Humanity's long-held dream of putting boots on Mars may become reality soon.
A number of organizations, both public and private, are drawing up plans to send astronauts toward the Red Planet, whose allure as an otherworldly destination and potential host of alien lifehas beckoned scientists and dreamers for hundreds of years.
Here's a brief rundown of five of the most prominent possible crewed Mars missions, starting with an ambitious effort that aims to launch less than five years from now.
The nonprofit Inspiration Mars Foundation plans to launch two people, preferably a married couple, on a flyby of the Red Planet in January 2018. The pair won't touch down on Mars but will zoom within 100 miles (160 kilometers) of its surface in August of that year before heading home to Earth.
Inspiration Mars— which is led by millionaire Dennis Tito, who became the world's first space tourist when he visited the International Space Station in 2001 — hopes this "Mission for America" will help spur humanity's expansion farther into the solar system and inspire the next generation of scientists and engineers. [What 11 Billion People Mean for Space Travel]
The Netherlands-based nonprofit Mars One also has its eyes on the Red Planet, though this group aims to establish a permanent colony there.
Mars One hopes to land four astronauts on the Red Planet in 2023, at an estimated cost of $6 billion. The group plans to foot most of the bill by staging a global media event around the entire enterprise, from the astronaut selection process to the pioneers' time on Mars.
There are no plans to bring these first four settlers — or any of the additional colonists that Mars One aims to launch every two years or so — back to Earth. Still, more than 200,000 people threw their hats in the ring during Mars One's 19-week application window, which closed Aug. 31.
Elon Musk's Mars colony
Billionaire entrepreneur Elon Musk — founder of the private spaceflight firm SpaceX and CEO of electric-car company Tesla — has always dreamed big, so it's no surprise that he has his eyes set on Mars.
In fact, Musk has said repeatedly that he established SpaceX in 2002 primarily to help humans become a multiplanet species. And in November 2012, he announced a broad outline of how to make it happen.
Musk envisions launching colonists to the Red Planet aboard a huge, reusable rocket powered by liquid oxygen and methane, for about $500,000 per seat. The Mars colonywould begin with a small group of pioneers — perhaps 10 people or so — but would eventually grow into a self-sustaining settlement perhaps 80,000 strong, he said.
The key to such an ambitious effort is developing a fully and rapidly reusable rocket, Musk has said. And SpaceX is putting a lot of effort in this area, launching increasingly ambitious test flights of a reusable prototype called Grasshopper and attempting to make a soft water landing with the first stage of its upgraded Falcon 9 rocket during a launch out of California in late September.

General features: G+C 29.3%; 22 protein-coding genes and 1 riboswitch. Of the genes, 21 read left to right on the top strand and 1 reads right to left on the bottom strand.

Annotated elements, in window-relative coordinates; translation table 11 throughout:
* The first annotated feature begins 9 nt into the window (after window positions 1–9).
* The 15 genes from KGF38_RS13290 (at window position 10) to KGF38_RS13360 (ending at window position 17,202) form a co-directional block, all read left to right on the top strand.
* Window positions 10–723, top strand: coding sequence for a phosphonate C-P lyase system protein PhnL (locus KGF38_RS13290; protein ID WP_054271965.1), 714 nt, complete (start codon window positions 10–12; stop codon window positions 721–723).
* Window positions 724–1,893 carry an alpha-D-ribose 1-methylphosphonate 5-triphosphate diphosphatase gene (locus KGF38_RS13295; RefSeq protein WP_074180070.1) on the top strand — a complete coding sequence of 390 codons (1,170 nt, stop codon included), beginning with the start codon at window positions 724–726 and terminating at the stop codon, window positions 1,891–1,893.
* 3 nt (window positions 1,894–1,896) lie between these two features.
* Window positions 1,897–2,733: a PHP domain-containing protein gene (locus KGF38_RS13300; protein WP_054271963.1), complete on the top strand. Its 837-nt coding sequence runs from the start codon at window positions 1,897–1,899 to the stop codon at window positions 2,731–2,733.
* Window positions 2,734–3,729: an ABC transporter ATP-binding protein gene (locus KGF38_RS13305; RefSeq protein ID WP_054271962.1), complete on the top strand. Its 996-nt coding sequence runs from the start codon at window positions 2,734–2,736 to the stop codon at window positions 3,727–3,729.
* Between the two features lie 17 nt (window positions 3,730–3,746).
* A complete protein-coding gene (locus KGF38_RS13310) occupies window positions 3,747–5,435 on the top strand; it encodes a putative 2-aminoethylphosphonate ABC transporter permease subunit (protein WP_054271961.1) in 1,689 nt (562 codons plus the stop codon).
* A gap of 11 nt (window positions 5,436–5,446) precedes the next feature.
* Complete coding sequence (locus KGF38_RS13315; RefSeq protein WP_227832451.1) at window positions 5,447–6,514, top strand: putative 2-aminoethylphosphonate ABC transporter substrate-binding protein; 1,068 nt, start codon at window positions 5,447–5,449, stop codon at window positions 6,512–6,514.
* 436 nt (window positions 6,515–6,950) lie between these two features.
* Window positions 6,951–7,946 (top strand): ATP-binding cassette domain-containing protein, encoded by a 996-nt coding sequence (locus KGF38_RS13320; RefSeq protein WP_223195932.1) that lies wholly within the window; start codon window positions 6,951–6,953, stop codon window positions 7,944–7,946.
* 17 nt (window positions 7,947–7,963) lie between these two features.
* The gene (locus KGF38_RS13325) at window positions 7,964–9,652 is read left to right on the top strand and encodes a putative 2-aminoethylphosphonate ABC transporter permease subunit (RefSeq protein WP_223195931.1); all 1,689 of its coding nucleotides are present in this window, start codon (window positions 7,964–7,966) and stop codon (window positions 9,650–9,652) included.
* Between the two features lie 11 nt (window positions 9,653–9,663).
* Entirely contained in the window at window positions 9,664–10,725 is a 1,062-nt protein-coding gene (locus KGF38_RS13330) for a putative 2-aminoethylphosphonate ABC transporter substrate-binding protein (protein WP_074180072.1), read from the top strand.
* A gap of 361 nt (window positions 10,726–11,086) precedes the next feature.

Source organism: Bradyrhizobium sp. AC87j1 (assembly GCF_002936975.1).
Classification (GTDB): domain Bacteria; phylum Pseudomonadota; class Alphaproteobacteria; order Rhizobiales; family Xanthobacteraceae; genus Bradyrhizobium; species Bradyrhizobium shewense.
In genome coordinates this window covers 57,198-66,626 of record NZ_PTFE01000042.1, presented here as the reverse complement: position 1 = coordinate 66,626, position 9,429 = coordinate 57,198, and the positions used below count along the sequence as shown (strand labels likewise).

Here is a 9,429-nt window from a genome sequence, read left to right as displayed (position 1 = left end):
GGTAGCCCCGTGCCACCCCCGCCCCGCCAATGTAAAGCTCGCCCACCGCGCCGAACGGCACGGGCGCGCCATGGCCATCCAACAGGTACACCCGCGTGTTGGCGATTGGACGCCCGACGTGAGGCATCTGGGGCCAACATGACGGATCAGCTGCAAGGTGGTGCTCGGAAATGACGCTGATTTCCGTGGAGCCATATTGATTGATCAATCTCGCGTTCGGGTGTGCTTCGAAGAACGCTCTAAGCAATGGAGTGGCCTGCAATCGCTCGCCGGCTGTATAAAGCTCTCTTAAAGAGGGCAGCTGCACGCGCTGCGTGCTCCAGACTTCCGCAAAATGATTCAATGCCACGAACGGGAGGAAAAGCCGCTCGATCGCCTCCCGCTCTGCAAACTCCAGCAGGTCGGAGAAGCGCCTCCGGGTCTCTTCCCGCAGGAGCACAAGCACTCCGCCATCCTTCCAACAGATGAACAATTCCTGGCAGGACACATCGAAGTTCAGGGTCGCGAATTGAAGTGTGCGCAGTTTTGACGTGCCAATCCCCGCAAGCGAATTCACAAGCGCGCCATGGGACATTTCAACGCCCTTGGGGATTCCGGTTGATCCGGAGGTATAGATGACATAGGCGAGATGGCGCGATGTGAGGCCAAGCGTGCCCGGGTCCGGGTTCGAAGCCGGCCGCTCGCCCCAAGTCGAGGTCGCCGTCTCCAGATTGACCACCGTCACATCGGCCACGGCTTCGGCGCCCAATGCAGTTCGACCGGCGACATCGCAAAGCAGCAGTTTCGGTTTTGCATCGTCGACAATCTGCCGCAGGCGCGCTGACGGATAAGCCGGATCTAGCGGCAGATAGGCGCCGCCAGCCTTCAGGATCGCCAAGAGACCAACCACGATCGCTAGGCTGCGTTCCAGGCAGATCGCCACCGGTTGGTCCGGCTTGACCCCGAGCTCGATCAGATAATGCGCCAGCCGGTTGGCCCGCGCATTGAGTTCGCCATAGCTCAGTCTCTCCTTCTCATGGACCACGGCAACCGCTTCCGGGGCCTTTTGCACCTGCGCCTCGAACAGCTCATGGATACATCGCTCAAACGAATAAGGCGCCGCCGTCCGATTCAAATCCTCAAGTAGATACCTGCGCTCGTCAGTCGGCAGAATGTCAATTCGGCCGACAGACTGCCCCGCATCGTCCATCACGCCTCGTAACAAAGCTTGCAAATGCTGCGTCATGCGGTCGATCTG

This plan, first developed in the 1990s by Mars Society head Robert Zubrin, urges a live-off-the-land approach in order to keep the costs of a Red Planet colonization effort reasonable.
Astronauts would fly to Mars using existing launch technology. Once there, they would generate oxygen and rocket fuel by pulling feedstock from the Red Planet's thin atmosphere. They would get water — and mineral resources for construction — out of the soil beneath their feet, powering their activities with a nuclear reactor. [The Boldest Mars Missions in History]
Over time, the settlement would become more and more self-sufficient, relying less and less on expensive resupply trips from Earth.
Getting astronauts to Mars is the main long-term goal of NASA's human spaceflight program. The agency is currently working to send humans to a near-Earth asteroid by 2025, and then to the vicinity of the Red Planet by the mid-2030s, as instructed by President Barack Obama in 2010.
"The vicinity of Mars" is rather vague and broad, so NASA may aim to meet the deadline with a crewed mission to Mars orbit or to one of the Red Planet's two tiny moons, Phobos and Deimos. But the space agency does want to put boots on the planet eventually, for both scientific and exploration purposes.
NASA has landed increasingly sophisticated robots on Mars over the last 15 years, with the most recent being the 1-ton Curiosity rover, whose observations indicate that the Red Planet could have supported microbial life billions of years ago.
But actually finding convincing evidence of Martian life, if it ever existed, may be a tall order for a robot millions of miles away from its human handlers. The job, many experts say, would best be done by scientists on Earth examining a returned Red Planet sample or astronauts studying such material on the surface of Mars.
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Michael Wall is a Senior Space Writer with Space.com and joined the team in 2010. He primarily covers exoplanets, spaceflight and military space, but has been known to dabble in the space art beat. His book about the search for alien life, "Out There," was published on Nov. 13, 2018. Before becoming a science writer, Michael worked as a herpetologist and wildlife biologist. He has a Ph.D. in evolutionary biology from the University of Sydney, Australia, a bachelor's degree from the University of Arizona, and a graduate certificate in science writing from the University of California, Santa Cruz. To find out what his latest project is, you can follow Michael on Twitter.